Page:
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    Many cases of non-standard genetic codes are known in mitochondrial genomes. We carry out analysis of phylogeny and codon usage of organisms for which the complete mitochondrial genome is available, and we determine the most likely mechanism for codon reassignment in each case. Reassignment events can be classified according to the gain-loss framework. The gain represents the appearance of a new tRNA for the reassigned codon or the change of an existing tRNA such that it gains the ability to pair with the codon. The loss represents the deletion of a tRNA or the change in a tRNA so that it no longer translates the codon. One possible mechanism is Codon Disappearance, where the codon disappears from the genome prior to the gain and loss events. In the alternative mechanisms the codon does not disappear. In the Unassigned Codon mechanism, the loss occurs first, whereas in the Ambiguous Intermediate mechanism, the gain occurs first. Codon usage analysis gives clear evidence of cases where the codon disappeared at the point of the reassignment and also cases where it did not disappear. Codon disappearance is the probable explanation for stop to sense reassignments and a small number of reassignments of sense codons. However, the majority of sense to sense reassignments cannot be explained by codon disappearance. In the latter cases, by analysis of the presence or absence of tRNAs in the genome and of the changes in tRNA sequences, it is sometimes possible to distinguish between the Unassigned Codon and Ambiguous Intermediate mechanisms. We emphasize that not all reassignments follow the same scenario and that it is necessary to consider the details of each case carefully.Comment: 53 pages (45 pages, including 4 figures + 8 pages of supplementary information). To appear in J.Mol.Evo

    Experiments on Multidimensional Solitons

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    This article presents an overview of experimental efforts in recent years related to multidimensional solitons in Bose-Einstein condensates. We discuss the techniques used to generate and observe multidimensional nonlinear waves in Bose-Einstein condensates with repulsive interactions. We further summarize observations of planar soliton fronts undergoing the snake instability, the formation of vortex rings, and the emergence of hybrid structures.Comment: review paper, to appear as Chapter 5b in "Emergent Nonlinear Phenomena in Bose-Einstein Condensates: Theory and Experiment," edited by P. G. Kevrekidis, D. J. Frantzeskakis, and R. Carretero-Gonzalez (Springer-Verlag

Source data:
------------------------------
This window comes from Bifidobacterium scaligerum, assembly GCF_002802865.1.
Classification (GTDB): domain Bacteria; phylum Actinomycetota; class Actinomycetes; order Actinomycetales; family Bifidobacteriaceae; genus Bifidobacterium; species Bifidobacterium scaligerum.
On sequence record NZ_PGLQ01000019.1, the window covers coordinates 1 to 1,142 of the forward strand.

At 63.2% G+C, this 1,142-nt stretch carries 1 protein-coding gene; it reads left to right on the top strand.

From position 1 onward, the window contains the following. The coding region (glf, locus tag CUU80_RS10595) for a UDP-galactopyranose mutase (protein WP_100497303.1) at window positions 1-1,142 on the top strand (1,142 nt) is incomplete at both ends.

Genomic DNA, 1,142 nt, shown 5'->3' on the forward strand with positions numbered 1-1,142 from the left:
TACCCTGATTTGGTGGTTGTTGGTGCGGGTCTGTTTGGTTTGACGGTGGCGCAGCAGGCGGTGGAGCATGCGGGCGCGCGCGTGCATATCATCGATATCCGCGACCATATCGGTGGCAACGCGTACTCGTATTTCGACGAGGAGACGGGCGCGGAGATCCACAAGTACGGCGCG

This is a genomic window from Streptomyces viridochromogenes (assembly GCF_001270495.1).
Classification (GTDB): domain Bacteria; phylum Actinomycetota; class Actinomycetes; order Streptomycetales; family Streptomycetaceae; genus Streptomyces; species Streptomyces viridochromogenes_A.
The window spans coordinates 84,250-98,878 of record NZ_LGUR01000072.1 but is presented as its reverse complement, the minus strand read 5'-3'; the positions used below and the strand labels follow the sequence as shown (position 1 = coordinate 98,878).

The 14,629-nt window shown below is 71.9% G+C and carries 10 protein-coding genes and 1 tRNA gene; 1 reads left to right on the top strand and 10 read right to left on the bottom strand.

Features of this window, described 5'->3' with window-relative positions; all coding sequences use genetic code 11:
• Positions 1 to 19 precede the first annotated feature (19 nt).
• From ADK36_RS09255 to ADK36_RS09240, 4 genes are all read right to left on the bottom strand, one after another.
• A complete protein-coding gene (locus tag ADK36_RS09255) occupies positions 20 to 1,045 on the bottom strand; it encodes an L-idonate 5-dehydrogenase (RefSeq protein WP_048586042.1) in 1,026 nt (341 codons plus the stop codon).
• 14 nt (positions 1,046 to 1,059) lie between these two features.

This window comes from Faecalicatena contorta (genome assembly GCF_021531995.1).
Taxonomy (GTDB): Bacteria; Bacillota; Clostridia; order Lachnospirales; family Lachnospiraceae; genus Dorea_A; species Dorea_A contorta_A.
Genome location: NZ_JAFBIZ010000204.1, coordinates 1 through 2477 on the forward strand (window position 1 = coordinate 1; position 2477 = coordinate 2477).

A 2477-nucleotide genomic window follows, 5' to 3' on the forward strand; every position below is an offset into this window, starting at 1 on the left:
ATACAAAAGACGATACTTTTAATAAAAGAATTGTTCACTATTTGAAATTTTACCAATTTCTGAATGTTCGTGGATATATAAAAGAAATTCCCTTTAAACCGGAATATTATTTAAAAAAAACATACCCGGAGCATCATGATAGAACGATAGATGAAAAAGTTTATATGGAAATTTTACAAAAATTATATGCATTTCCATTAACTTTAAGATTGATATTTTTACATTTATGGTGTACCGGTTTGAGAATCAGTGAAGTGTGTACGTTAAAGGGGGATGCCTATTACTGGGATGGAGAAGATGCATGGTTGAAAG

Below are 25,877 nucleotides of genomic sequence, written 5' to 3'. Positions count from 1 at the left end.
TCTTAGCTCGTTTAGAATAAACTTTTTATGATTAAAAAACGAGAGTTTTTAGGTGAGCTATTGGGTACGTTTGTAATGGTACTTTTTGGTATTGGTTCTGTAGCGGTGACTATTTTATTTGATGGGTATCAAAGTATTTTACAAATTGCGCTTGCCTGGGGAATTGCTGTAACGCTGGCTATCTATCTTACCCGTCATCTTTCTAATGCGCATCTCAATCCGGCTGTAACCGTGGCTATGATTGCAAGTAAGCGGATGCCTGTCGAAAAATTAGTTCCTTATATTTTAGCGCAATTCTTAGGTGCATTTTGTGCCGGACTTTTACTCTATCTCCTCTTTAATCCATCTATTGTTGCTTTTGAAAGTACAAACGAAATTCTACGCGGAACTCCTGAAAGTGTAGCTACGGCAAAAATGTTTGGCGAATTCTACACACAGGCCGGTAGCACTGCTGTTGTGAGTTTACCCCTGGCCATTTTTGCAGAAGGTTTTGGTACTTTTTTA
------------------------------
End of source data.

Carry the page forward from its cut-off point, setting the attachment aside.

Effects of partner proteins on BCA2 RING ligase activity

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    Abstract Background BCA2 is an E3 ligase linked with hormone responsive breast cancers. We have demonstrated previously that the RING E3 ligase BCA2 has autoubiquitination activity and is a very unstable protein. Previously, only Rab7, tetherin, ubiquitin and UBC9 were known to directly interact with BCA2. Methods Here, additional BCA2 binding proteins were found using yeast two-hybrid and bacterial-II-hybrid screening techniques with Human breast and HeLa cDNA libraries. Co-expression of these proteins was analyzed through IHC of TMAs. Investigation of the molecular interactions and effects were examined through a series of in vivo and in vitro assays. Results Ten unique BCA2 interacting proteins were identified, two of which were hHR23a and 14-3-3sigma. Both hHR23a and 14-3-3sigma are co-expressed with BCA2 in breast cancer cell lines and patient breast tumors (n = 105). hHR23a and BCA2 expression was significantly correlated (P = \u3c 0.0001 and P = 0.0113) in both nucleus and cytoplasm. BCA2 expression showed a statistically significant correlation with tumor grade. High cytoplasmic hHR23a trended towards negative nodal status. Binding to BCA2 by hHR23a and 14-3-3sigma was confirmed in vitro using tagged partner proteins and BCA2. hHR23a and 14-3-3sigma effect the autoubiquitination and auto-degradation activity of BCA2. Ubiquitination of hHR23a-bound BCA2 was found to be dramatically lower than that of free BCA2, suggesting that hHR23a promotes the stabilization of BCA2 by inactivating its autoubiquitination activity, without degradation of hHR23a. On the other hand, phosphorylated BCA2 protein is stabilized by interaction with 14-3-3sigma both with and without proteasome inhibitor MG-132 suggesting that BCA2 is regulated by multiple degradation pathways. Conclusions The interaction between BCA2 and hHR23a in breast cancer cells stabilizes BCA2. High expression of BCA2 is correlated with grade in breast cancer, suggesting regulation of this E3 ligase is important to cancer progression

    AZD8055 enhances in vivo efficacy of afatinib in chordomas